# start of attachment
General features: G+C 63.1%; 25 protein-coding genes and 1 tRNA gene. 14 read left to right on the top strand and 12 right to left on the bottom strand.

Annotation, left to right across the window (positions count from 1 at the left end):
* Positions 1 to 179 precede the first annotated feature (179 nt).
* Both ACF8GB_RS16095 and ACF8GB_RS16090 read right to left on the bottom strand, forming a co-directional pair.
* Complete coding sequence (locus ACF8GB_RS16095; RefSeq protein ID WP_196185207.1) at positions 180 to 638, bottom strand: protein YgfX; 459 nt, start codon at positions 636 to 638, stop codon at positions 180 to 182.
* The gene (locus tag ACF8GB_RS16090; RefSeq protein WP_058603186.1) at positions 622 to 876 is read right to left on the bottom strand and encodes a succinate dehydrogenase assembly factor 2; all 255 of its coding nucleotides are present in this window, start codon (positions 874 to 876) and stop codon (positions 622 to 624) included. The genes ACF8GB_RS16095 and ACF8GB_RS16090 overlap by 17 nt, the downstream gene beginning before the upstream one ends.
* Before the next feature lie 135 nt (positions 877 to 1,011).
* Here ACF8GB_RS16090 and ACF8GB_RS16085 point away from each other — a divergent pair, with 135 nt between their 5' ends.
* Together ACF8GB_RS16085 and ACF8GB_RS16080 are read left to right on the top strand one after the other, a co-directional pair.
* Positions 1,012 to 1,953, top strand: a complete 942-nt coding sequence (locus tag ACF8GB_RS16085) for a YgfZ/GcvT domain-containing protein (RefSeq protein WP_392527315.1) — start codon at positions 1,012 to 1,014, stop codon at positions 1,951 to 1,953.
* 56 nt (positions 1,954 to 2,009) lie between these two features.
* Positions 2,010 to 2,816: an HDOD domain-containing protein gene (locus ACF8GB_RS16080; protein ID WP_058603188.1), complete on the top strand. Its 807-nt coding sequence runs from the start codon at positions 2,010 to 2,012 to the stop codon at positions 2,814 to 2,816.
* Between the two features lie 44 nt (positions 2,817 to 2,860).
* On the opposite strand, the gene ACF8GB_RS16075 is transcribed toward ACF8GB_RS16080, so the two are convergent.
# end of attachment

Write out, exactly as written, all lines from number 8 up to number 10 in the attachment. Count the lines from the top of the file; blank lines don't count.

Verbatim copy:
* Here ACF8GB_RS16090 and ACF8GB_RS16085 point away from each other — a divergent pair, with 135 nt between their 5' ends.
* Together ACF8GB_RS16085 and ACF8GB_RS16080 are read left to right on the top strand one after the other, a co-directional pair.
* Positions 1,012 to 1,953, top strand: a complete 942-nt coding sequence (locus tag ACF8GB_RS16085) for a YgfZ/GcvT domain-containing protein (RefSeq protein WP_392527315.1) — start codon at positions 1,012 to 1,014, stop codon at positions 1,951 to 1,953.